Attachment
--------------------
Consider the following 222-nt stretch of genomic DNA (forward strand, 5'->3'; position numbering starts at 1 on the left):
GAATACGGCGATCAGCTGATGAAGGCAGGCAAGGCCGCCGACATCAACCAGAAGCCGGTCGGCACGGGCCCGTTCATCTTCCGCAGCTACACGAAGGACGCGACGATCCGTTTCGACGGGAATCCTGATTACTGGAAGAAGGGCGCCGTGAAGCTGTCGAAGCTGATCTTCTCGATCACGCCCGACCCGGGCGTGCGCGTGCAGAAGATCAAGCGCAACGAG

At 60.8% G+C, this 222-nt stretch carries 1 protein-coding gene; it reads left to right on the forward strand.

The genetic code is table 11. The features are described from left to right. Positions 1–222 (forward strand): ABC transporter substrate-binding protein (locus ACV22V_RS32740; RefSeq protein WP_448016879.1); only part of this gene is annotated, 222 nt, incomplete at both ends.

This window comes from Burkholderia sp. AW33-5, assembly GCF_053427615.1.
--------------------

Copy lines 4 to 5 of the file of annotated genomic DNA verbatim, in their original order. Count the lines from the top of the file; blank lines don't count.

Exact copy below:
The genetic code is table 11. The features are described from left to right. Positions 1–222 (forward strand): ABC transporter substrate-binding protein (locus ACV22V_RS32740; RefSeq protein WP_448016879.1); only part of this gene is annotated, 222 nt, incomplete at both ends.

This window comes from Burkholderia sp. AW33-5, assembly GCF_053427615.1.